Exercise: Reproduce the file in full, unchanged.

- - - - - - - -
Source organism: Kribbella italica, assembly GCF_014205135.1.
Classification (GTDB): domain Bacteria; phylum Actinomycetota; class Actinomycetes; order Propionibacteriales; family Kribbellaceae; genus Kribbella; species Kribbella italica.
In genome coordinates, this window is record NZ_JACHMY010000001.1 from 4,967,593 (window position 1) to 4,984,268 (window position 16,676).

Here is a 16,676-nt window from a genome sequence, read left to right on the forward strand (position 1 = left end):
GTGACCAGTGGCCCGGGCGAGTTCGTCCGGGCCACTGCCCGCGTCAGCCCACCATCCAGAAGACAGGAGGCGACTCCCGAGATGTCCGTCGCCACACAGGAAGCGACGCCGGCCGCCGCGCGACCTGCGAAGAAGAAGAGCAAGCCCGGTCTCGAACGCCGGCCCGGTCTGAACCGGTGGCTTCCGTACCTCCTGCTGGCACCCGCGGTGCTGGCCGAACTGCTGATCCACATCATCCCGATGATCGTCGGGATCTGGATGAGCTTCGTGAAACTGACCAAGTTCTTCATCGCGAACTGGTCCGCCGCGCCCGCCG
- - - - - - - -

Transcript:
Source organism: Kribbella italica, assembly GCF_014205135.1.
Classification (GTDB): domain Bacteria; phylum Actinomycetota; class Actinomycetes; order Propionibacteriales; family Kribbellaceae; genus Kribbella; species Kribbella italica.
In genome coordinates, this window is record NZ_JACHMY010000001.1 from 4,967,593 (window position 1) to 4,984,268 (window position 16,676).

Here is a 16,676-nt window from a genome sequence, read left to right on the forward strand (position 1 = left end):
GTGACCAGTGGCCCGGGCGAGTTCGTCCGGGCCACTGCCCGCGTCAGCCCACCATCCAGAAGACAGGAGGCGACTCCCGAGATGTCCGTCGCCACACAGGAAGCGACGCCGGCCGCCGCGCGACCTGCGAAGAAGAAGAGCAAGCCCGGTCTCGAACGCCGGCCCGGTCTGAACCGGTGGCTTCCGTACCTCCTGCTGGCACCCGCGGTGCTGGCCGAACTGCTGATCCACATCATCCCGATGATCGTCGGGATCTGGATGAGCTTCGTGAAACTGACCAAGTTCTTCATCGCGAACTGGTCCGCCGCGCCCGCCG